The fears of inclusive education campaigners have been borne out after the new coalition government pledged to “remove the bias towards inclusion” in disabled children’s education.
The government programme for the next five years, published by the Conservative and Liberal Democrat coalition, also pledges to “prevent the unnecessary closure of special schools”.
The Conservatives openly campaigned on a policy of reversing progress towards the inclusion of disabled children in mainstream schools, while Liberal Democrat support was contained in a policy paper published last year.
The Alliance for Inclusive Education (ALLFIE), which drew attention to the policy paper last week, said it was “outraged” by the announcement, which it said would “turn the clocks back by 30 years” to a time when disabled children grew up living segregated lives.
Simone Aspis, ALLFIE’s campaigns and policy coordinator, said it was an “absolute disgrace” that a coalition that talked about promoting fairness and equality wanted to “remove disabled children’s rights to attend their local mainstream school”.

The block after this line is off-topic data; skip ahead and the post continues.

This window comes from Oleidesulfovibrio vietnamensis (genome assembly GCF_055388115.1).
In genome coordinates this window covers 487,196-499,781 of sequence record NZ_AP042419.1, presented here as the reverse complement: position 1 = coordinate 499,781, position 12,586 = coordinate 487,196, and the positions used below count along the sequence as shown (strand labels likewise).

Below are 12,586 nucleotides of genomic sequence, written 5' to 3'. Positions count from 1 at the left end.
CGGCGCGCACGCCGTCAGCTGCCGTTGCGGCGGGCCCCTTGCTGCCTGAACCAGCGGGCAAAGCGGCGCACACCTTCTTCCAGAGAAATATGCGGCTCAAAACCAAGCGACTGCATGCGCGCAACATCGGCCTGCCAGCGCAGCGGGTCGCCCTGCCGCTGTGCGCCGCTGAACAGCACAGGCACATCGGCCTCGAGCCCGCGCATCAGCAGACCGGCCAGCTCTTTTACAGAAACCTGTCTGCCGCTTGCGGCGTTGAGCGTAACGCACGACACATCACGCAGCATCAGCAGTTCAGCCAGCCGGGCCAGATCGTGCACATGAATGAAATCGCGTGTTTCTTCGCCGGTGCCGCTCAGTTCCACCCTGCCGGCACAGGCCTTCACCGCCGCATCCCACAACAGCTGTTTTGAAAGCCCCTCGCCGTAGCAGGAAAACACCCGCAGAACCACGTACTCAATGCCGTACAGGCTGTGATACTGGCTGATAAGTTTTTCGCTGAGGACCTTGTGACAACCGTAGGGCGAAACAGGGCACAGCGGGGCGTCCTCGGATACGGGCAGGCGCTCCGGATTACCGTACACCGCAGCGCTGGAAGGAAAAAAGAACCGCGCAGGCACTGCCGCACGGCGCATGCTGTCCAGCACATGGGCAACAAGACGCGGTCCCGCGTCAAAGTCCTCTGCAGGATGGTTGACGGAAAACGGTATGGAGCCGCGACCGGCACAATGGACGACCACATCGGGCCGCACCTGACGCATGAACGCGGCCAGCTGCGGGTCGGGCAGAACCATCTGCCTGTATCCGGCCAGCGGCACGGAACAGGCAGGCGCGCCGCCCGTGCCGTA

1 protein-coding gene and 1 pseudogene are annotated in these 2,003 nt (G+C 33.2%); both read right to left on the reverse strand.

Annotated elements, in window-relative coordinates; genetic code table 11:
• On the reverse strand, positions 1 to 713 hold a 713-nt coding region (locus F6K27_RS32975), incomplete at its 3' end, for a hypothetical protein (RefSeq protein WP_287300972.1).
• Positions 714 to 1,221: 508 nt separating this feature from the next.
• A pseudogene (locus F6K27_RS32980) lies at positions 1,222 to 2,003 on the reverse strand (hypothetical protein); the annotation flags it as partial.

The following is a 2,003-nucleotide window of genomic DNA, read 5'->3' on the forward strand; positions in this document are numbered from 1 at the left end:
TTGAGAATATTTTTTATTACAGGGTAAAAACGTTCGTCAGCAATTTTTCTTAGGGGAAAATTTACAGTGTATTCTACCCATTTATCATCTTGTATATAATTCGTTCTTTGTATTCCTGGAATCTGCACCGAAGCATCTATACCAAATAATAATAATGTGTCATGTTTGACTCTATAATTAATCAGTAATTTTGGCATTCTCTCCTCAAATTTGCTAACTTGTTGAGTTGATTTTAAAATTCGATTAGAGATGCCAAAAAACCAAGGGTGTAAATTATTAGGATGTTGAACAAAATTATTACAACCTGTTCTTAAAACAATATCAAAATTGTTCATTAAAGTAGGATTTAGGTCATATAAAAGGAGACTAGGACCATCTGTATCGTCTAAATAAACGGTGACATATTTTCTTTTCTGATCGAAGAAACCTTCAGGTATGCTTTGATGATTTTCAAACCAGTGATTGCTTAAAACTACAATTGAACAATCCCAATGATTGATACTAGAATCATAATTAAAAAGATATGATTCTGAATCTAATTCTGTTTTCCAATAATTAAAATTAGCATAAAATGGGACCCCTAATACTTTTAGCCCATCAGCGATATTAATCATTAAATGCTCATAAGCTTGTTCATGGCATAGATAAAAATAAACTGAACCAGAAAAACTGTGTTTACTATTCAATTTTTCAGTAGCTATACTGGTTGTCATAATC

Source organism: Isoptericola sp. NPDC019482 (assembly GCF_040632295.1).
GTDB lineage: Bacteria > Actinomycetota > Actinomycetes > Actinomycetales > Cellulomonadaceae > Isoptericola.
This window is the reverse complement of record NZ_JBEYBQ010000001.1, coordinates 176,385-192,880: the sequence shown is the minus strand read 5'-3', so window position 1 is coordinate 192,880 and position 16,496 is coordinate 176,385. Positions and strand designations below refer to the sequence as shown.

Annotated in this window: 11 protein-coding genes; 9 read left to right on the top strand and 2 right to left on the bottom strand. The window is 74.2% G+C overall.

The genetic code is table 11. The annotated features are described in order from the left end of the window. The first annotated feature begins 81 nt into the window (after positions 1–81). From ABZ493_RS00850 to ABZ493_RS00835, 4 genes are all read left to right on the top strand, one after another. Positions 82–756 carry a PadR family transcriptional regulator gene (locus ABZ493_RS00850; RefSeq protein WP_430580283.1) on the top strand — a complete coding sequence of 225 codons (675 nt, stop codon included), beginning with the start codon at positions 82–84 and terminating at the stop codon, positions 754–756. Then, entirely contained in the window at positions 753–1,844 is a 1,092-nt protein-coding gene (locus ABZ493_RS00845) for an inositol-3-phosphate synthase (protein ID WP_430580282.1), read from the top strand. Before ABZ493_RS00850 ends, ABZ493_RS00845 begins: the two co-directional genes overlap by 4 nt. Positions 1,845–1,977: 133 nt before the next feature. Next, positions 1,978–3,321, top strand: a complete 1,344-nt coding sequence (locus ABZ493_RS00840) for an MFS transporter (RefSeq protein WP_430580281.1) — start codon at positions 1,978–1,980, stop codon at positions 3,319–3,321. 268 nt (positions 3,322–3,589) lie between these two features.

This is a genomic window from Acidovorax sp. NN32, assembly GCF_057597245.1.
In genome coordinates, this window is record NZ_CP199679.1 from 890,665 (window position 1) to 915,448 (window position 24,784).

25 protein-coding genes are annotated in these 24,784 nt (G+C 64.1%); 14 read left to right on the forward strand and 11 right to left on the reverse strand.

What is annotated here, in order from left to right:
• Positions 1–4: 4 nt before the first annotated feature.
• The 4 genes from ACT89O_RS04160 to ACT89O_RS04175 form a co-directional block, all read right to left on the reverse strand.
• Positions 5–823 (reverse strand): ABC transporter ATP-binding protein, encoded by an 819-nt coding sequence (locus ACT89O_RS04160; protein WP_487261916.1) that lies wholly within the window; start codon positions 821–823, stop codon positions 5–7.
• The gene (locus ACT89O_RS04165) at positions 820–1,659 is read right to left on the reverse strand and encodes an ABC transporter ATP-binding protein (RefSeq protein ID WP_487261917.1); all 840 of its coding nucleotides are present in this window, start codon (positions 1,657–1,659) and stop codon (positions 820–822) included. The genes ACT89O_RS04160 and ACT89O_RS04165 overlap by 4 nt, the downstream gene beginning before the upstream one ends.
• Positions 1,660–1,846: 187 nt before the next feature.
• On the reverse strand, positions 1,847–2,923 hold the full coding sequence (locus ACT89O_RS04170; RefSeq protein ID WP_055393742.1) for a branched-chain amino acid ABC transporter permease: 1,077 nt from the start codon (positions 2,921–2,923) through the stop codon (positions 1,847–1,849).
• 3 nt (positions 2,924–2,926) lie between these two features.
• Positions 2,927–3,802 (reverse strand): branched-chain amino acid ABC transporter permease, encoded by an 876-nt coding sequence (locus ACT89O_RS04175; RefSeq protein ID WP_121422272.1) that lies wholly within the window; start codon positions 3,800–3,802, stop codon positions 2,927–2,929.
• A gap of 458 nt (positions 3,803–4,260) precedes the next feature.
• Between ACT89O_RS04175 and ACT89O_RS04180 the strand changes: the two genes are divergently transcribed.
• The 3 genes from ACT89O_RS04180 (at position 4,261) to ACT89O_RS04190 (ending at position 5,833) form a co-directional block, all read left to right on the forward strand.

She said: “A generation of disabled children and their non disabled peers have benefited from mainstream education.
“Research shows that disabled children who attend mainstream schools are more likely to realise their ambitions and have fulfilled lives.”
Andrew Little, chief executive of Inclusion London, also criticised the policy.
He said: “At Inclusion London’s election meeting even the Conservative party candidate at the meeting, himself a disabled person, said he’d wished he’d had the opportunity to go to a mainstream school.”